There is a similarity between the 8Ds and the problem-solving process used by Toyota’s quality circles, which follow a cycle of forming teams and clarifying roles. But the 8Ds shouldn’t be confused with Toyota’s eight-step problem-solving process, which is not oriented toward teams.
Toyota’s 8-Step Process:
- Clarify the problem
- Breakdown the problem
- Set a target
- Analyze the root cause
- Develop countermeasures
- Implement countermeasures
- Monitor the process and results
- Standardize successful processes
The process starts with clarifying the problem, which is essentially grasping the problem situation, understanding what’s going on, and pinpointing the problem. The next step, breaking down the problem, is a key feature that is unique to Toyota’s problem-solving process. I’m not aware of another method that has this emphasis on identifying the problem as a gap in performance and then examining the work in the underperforming process or procedure to learn what is contributing to the gap.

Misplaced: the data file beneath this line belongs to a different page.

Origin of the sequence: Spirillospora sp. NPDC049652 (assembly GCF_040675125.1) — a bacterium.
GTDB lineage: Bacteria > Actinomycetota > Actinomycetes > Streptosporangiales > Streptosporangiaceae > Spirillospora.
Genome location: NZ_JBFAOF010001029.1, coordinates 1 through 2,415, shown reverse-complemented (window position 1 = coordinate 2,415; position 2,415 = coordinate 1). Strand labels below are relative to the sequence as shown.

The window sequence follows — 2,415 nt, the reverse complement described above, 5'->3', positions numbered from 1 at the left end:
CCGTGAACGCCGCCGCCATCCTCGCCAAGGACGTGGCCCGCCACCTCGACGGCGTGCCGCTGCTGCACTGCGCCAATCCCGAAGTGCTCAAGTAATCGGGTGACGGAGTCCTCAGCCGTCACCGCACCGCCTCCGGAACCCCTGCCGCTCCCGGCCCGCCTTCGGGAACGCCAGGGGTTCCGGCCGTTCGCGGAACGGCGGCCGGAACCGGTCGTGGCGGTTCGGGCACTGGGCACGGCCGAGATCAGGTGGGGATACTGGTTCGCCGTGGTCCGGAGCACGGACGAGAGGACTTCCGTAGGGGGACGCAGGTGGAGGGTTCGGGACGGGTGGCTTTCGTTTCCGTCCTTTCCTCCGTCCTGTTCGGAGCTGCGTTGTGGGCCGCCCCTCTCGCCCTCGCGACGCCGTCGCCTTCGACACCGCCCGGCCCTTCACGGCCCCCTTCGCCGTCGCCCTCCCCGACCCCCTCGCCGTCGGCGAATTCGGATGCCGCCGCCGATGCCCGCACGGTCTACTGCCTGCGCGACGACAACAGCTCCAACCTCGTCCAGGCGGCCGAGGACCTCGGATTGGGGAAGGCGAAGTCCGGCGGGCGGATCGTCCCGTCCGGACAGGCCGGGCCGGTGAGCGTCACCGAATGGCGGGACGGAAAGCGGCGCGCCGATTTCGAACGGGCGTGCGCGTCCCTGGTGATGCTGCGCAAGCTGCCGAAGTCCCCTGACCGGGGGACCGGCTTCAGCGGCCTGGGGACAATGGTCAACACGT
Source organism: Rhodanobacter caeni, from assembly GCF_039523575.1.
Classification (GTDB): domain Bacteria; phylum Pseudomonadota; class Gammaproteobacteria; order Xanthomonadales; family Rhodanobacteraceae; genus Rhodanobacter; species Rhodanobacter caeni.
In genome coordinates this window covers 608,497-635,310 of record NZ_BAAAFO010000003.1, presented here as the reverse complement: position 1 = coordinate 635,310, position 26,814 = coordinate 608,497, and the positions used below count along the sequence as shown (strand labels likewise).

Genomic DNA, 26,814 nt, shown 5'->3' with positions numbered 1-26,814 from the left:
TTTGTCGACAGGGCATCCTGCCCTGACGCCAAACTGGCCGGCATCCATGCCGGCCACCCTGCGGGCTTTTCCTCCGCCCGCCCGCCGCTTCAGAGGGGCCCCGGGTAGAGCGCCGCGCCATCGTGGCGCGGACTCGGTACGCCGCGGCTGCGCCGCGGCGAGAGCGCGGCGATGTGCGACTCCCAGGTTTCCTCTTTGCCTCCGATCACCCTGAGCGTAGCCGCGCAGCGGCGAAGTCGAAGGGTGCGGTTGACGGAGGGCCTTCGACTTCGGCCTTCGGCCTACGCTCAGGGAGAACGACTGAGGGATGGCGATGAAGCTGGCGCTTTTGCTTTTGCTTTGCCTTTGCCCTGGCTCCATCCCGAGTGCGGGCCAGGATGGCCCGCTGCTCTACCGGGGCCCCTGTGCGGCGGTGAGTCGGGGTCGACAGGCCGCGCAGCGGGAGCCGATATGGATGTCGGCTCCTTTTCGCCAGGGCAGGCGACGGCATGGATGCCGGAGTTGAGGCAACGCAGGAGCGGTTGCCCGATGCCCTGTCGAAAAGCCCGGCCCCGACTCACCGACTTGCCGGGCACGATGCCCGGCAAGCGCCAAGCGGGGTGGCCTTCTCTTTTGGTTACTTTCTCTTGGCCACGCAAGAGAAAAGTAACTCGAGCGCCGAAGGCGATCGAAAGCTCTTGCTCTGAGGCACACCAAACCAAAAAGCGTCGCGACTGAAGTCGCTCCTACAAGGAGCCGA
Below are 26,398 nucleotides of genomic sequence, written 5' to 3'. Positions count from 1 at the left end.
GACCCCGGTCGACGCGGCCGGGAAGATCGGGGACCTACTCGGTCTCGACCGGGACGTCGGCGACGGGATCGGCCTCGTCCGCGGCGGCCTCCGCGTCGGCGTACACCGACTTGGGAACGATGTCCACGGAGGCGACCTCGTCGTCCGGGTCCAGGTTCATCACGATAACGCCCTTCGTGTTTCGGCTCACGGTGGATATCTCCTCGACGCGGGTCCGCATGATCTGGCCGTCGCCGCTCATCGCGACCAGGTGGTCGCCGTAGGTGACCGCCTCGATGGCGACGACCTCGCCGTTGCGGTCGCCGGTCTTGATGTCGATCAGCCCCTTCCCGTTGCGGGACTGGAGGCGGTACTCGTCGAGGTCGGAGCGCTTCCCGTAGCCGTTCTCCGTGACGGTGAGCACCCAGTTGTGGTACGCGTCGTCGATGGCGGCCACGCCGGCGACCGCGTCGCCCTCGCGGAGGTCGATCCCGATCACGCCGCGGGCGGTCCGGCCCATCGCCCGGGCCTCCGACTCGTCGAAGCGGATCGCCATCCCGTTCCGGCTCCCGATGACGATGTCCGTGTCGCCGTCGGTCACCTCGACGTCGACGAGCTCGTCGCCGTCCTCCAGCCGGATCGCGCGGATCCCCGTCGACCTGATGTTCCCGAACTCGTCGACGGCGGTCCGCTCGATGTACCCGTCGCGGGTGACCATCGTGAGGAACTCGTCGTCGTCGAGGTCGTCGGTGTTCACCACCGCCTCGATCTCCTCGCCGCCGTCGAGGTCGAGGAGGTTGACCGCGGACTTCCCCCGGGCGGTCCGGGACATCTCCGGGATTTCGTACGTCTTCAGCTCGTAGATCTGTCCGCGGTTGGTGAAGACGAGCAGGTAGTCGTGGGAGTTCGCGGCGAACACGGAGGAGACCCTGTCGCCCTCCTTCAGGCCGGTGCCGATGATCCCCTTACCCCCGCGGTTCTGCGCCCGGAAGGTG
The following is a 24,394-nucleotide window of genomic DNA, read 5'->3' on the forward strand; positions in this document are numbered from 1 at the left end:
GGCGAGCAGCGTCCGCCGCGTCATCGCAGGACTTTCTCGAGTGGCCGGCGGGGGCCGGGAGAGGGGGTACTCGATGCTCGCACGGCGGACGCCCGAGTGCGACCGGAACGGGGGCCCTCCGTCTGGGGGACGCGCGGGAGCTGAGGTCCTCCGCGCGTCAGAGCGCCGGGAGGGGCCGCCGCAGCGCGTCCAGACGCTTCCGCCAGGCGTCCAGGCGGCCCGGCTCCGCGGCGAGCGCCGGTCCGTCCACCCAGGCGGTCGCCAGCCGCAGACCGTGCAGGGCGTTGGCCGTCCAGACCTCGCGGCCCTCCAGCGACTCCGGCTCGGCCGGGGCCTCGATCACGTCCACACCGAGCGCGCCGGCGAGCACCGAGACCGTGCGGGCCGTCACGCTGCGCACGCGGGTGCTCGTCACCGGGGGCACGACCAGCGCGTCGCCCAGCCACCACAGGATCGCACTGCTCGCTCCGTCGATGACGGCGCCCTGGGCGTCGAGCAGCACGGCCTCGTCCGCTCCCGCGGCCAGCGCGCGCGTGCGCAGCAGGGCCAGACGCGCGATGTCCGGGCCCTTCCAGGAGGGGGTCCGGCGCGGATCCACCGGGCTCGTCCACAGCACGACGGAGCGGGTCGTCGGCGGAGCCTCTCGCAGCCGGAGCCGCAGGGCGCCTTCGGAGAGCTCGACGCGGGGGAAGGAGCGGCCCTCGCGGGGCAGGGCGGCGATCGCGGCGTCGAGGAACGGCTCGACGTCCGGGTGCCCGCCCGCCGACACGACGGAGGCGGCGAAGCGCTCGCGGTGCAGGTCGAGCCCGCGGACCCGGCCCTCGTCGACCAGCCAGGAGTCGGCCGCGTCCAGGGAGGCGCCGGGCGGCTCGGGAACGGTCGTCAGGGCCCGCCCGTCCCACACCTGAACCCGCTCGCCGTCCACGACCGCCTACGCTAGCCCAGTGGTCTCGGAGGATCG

The A3 Emphasis
If you read Managing to Learn, which is about how to use the A3 problem-solving process, middle manager character Desi Porter ultimately captures the current flow of a language translation process, which had caused a host of problems and created many more for the operation. He leads people in the process of agreeing on a future-state workflow that eliminates the problems.
As part of the process, you may have to — as Porter did — collect data and sort out the different types of defects or delays. That’s part of breaking down the problem, but sooner or later, you’re going to end up examining the process or procedure that has the issues in timing or delivery that you’re concerned about. And you are going to look for the specific things that are not working as they should in the workflow resulting in that performance gap. That’s what Toyota means by “breakdown the problem.”
In that way, it is like using value- stream mapping. First, you visualize the current workflow, identify the things about the way the work is being done that are affecting flow and timing, and then decide what changes need to be made to create a better performing future-state process.